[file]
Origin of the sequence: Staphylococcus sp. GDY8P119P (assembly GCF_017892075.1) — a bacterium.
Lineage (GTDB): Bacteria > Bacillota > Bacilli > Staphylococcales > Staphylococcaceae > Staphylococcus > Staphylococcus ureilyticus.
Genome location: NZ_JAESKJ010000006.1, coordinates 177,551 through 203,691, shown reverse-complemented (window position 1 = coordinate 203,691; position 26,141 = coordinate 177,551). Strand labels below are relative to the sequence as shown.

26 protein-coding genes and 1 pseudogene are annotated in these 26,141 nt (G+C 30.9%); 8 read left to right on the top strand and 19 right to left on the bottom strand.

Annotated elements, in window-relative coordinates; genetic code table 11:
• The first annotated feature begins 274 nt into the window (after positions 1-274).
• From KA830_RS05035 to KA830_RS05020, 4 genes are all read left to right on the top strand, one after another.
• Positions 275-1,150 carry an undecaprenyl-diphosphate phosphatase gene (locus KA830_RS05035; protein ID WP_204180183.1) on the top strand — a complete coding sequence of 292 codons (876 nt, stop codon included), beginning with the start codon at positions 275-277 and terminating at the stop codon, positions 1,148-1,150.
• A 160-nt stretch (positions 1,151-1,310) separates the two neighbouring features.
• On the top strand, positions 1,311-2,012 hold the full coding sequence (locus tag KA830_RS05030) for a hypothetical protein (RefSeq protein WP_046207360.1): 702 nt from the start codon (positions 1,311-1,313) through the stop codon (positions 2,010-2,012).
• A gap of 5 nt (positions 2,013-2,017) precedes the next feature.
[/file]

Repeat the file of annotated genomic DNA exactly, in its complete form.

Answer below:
Origin of the sequence: Staphylococcus sp. GDY8P119P (assembly GCF_017892075.1) — a bacterium.
Lineage (GTDB): Bacteria > Bacillota > Bacilli > Staphylococcales > Staphylococcaceae > Staphylococcus > Staphylococcus ureilyticus.
Genome location: NZ_JAESKJ010000006.1, coordinates 177,551 through 203,691, shown reverse-complemented (window position 1 = coordinate 203,691; position 26,141 = coordinate 177,551). Strand labels below are relative to the sequence as shown.

26 protein-coding genes and 1 pseudogene are annotated in these 26,141 nt (G+C 30.9%); 8 read left to right on the top strand and 19 right to left on the bottom strand.

Annotated elements, in window-relative coordinates; genetic code table 11:
• The first annotated feature begins 274 nt into the window (after positions 1-274).
• From KA830_RS05035 to KA830_RS05020, 4 genes are all read left to right on the top strand, one after another.
• Positions 275-1,150 carry an undecaprenyl-diphosphate phosphatase gene (locus KA830_RS05035; protein ID WP_204180183.1) on the top strand — a complete coding sequence of 292 codons (876 nt, stop codon included), beginning with the start codon at positions 275-277 and terminating at the stop codon, positions 1,148-1,150.
• A 160-nt stretch (positions 1,151-1,310) separates the two neighbouring features.
• On the top strand, positions 1,311-2,012 hold the full coding sequence (locus tag KA830_RS05030) for a hypothetical protein (RefSeq protein WP_046207360.1): 702 nt from the start codon (positions 1,311-1,313) through the stop codon (positions 2,010-2,012).
• A gap of 5 nt (positions 2,013-2,017) precedes the next feature.